Roger Corman is undeniably a seminal figure in cinema history. He is a pioneer of innovative, zero budget filmmaking, finding creative techniques to make up for the lack of funding behind his films, and giving a lot of directing heavyweights their big break, including Francis Ford Coppola and Peter Bogdanovich.
In The Aftermath is an interesting example of this, directed by one of Corman’s many proteges, Carl Colpaert. It has an intriguing premise, that combines live action with old school Japanese anime, but ultimately fails to capitalise on this. Two soldiers are on a salvage mission, searching through the rubble of an abandoned nuclear wasteland. After a violent altercation, one of the soldiers begins to have visions of an ethereal girl, wandering though the ruins of another world, clutching a mysterious giant egg.
So far so weird, but when you throw in the fact that the girl from the other world is an hand drawn animated character living in a dystopian war-torn landscape, you’re left with a film that at the very least grabs your attention from the word go.
The animation is lifted wholesale from Mamorou Oshii‘s 1985 film Angel’s Egg, and looks absolutely stunning, especially in this new 2K restoration. Oshii is best known now for his Ghost In The Shell adaptations, but Angel’s Egg is original, if a bit indecipherable. This does raise issues when it comes to judging In The Aftermath on its own merits though, as it’s essentially re-purposing an existing film to create one that’s not really as interesting. If you were feeling generous you could argue that this “repackaging” of Oshii’s film was a way of showcasing the Japanese animation to an audience who may not have been familiar with it at the time, but that is a bit of a stretch.
The live action scenes are still visually inventive, and the set design is a great example of doing a lot with a little. Colpaert makes the most of the barren industrial setting and the limited resources at his disposal. The film also has a great score, which seems at least partly inspired by Akira and Blade Runner. However the performances are wooden, and the original story is sadly uninspired.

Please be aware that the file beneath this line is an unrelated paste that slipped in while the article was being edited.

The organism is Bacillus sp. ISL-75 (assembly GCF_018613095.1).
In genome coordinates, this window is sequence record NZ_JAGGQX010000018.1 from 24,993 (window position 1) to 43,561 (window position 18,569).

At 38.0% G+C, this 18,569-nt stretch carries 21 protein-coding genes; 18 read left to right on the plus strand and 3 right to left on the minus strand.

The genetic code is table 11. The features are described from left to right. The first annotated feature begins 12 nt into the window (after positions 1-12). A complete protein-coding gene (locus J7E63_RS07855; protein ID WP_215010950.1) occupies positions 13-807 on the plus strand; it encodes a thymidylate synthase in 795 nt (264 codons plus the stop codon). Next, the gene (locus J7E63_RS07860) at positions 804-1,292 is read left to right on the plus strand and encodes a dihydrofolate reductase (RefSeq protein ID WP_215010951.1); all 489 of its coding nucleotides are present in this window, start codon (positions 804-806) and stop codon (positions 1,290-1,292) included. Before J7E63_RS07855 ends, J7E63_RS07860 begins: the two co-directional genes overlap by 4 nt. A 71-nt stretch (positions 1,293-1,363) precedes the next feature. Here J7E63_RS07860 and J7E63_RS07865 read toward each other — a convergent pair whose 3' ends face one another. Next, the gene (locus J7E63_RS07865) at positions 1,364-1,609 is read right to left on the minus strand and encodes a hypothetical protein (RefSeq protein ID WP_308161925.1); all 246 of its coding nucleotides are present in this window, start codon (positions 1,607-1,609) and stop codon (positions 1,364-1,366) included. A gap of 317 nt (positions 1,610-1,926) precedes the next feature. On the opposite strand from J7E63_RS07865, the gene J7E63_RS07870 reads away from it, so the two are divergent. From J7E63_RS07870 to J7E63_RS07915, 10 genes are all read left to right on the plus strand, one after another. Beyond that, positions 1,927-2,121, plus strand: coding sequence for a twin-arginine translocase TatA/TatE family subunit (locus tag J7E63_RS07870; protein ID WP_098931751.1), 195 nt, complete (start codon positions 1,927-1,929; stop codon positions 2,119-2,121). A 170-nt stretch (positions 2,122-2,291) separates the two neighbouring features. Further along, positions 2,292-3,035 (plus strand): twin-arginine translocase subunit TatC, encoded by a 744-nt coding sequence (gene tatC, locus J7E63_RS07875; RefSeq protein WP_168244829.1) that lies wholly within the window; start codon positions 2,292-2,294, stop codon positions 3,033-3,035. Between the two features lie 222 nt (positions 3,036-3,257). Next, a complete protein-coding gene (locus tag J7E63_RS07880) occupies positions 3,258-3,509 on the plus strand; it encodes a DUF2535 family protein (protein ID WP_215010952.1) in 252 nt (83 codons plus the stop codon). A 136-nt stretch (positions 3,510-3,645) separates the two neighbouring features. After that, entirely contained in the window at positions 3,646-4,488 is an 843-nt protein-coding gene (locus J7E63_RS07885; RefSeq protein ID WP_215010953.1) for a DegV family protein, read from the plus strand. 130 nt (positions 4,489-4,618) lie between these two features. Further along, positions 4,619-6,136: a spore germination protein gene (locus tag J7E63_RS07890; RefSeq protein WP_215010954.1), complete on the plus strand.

Having said this, there are a few stand-out sequences that showcase Colpaert’s direction. The most notable of these features one of the soldiers playing a beautiful piano piece over a montage mixing the live action and animated scenes together. The editing between the two styles is really effective throughout, with striking cuts that give the film a unique feel. Overall though, the philosophical musings just fall a bit flat.
It’s true that if you remove the animated scenes, the story is quite uninteresting, but as a whole it remains an immersive, trippy fever dream. The contrast between meticulously crafted hand drawn animation and rough and ready economic filming style is visually arresting, and makes the first half hour really interesting. Unfortunately though, atmosphere will only get you so far, and the film essentially runs out of plot soon after this.
As an exercise in economic filmmaking, In The Aftermath is innovative and actually pretty admirable, and Colpaert’s ingenuity is clear to see. It has stunning animation (albeit from another film) which are hands down the most memorable aspects of the film. There are also striking visuals and editing in the live action scenes, but the film falters when it tries to be profound, with a plot that is almost incomprehensible. Corman completists and B-movie connoisseurs might love it, but for everyone else it’s only really worth watching as a cinematic curio.